Poet/novelist/essayist Rapoport (A Woman’s Book of Grieving, 1994, etc.) takes a boat journey into the benediction of the past.
There’s no time to lose as the author rounds up a company of relatives, some working on their 60s and 70s, to make a pilgrimage by houseboat up the Trent-Severn Waterway back to their summer place in Bobcaygeon, Canada. The house no longer belongs to the family, so this will be a drive-by, and Rapoport will fill it with as many digressions as there are waterpaths in the Thousand Islands. She keeps the story in the moment, marveling at a double rainbow and the stars above a place called Burleigh Falls: “happy, trying to memorize the texture of each minute, convinced I shall not know such a time again, an oasis of untainted plenty,” while knowing that, “for me, memory is tangible, always present. My recollections are objects, available to scrutinize, to savor, even to alter.” She wants to taste a measure of what she once felt there at her grandmother’s place, and so the story is drawn ineluctably back to the dreaminess of those perfumed summer days. While the town has its psycho-geographical intensity, the memoir pivots around the family. Rapoport elegantly delineates the Judaic terrain, a temperate ground that scorned the ideologues and felt sorrow for the lapsed and that took delight in devotion and ritual, in knowledge and wisdom. She gives herself over to the dominion of emotion in the undertaking of this return, “like a wonder of nature to which people flock, their faces rapt, the water endlessly falling, stronger than death.” Stirringly, this involves saying good-bye: “Only if you acknowledge parting, embrace it without flinching, can you leave well. If you deny its imminence, the agony of farewell is never subdued.” There are some flinches, though, and they are powerful, compressed to the point at which gemstones are made.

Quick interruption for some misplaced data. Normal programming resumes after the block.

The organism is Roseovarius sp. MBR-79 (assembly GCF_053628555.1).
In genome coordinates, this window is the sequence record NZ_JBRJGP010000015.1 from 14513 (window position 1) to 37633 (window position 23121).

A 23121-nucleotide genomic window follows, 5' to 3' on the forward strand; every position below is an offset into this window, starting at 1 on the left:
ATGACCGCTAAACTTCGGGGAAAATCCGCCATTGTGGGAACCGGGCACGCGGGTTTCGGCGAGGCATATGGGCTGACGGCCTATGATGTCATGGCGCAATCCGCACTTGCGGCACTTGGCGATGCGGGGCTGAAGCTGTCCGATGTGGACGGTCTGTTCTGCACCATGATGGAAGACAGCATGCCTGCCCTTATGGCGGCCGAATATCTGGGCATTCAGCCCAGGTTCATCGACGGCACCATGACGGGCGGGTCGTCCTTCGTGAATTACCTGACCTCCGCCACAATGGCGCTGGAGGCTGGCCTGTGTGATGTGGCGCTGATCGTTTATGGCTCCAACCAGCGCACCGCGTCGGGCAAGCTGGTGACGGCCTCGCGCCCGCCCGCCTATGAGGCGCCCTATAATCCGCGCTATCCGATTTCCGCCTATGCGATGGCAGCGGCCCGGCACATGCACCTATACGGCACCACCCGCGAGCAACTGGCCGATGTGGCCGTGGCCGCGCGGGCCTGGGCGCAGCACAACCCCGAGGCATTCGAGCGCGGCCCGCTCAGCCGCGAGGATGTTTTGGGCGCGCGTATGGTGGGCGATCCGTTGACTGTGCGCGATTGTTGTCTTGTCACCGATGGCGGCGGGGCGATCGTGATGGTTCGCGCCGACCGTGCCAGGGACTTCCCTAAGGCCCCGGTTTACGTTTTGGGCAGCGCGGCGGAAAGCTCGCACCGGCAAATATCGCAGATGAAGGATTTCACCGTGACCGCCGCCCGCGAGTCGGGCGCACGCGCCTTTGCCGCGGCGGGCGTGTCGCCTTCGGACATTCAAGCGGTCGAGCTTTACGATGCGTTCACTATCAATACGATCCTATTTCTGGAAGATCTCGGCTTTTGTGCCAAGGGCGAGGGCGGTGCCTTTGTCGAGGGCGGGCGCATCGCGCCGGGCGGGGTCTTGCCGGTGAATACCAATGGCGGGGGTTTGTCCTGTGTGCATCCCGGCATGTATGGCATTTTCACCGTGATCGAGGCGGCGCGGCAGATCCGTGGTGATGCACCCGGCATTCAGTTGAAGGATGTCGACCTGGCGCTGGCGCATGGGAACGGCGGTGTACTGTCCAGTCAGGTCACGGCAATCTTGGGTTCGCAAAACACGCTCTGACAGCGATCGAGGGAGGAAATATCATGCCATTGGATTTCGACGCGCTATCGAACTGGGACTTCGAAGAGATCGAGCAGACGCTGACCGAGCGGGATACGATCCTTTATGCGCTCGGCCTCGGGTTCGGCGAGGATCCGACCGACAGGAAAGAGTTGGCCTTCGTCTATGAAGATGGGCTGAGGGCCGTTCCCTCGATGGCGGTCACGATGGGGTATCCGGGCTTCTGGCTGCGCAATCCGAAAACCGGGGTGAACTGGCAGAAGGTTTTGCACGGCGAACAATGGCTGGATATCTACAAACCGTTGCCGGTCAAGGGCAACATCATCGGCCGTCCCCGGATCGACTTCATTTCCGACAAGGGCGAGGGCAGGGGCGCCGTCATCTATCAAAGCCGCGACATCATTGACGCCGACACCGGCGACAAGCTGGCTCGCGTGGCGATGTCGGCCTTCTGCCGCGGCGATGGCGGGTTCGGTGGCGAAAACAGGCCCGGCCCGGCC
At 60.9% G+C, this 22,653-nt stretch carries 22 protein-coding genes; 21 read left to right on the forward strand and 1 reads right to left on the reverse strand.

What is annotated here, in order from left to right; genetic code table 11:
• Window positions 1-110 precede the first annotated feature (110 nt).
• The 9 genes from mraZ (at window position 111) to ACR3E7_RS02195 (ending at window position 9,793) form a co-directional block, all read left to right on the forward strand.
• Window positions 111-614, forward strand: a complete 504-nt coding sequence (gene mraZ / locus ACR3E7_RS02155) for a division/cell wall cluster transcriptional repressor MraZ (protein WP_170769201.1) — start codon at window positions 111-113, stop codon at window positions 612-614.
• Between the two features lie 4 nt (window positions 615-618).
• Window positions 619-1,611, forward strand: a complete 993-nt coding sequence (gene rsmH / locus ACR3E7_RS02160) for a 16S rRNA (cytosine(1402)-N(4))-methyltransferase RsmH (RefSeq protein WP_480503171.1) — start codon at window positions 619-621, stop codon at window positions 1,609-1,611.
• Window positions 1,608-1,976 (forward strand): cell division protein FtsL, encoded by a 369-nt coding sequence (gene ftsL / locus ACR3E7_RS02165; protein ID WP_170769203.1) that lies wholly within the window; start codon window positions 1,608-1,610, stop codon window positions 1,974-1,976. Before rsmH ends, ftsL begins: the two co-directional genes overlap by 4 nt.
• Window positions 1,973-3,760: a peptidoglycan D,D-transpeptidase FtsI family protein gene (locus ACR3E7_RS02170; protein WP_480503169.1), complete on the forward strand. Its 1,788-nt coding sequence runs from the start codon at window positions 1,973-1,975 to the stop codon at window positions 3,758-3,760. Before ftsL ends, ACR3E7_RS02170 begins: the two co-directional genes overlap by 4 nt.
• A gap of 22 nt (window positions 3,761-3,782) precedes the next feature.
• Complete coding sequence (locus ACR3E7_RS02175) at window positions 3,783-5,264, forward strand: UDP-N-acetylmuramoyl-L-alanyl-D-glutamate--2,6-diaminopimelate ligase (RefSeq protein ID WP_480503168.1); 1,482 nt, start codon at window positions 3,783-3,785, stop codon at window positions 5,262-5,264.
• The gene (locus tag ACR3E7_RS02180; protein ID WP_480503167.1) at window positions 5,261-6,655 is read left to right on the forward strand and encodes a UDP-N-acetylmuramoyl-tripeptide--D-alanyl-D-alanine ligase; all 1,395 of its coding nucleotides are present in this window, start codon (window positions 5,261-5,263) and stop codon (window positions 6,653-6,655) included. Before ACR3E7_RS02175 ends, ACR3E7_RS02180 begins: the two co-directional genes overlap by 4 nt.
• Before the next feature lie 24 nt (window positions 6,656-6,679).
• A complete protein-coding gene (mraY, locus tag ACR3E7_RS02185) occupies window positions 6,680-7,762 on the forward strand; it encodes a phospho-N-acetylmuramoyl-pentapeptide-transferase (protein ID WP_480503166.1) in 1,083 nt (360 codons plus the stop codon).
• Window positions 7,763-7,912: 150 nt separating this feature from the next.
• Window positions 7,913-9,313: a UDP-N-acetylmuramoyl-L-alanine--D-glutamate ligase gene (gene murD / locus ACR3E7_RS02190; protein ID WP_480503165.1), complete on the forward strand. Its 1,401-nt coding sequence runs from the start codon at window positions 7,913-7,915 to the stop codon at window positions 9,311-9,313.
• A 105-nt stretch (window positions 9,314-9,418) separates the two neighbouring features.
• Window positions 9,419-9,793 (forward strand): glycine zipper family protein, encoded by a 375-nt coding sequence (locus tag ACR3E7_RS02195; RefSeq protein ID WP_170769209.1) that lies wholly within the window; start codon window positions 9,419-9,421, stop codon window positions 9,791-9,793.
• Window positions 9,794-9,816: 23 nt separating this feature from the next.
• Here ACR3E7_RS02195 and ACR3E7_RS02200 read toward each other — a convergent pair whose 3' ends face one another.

A profound slice of “uncut opium, pure memory.”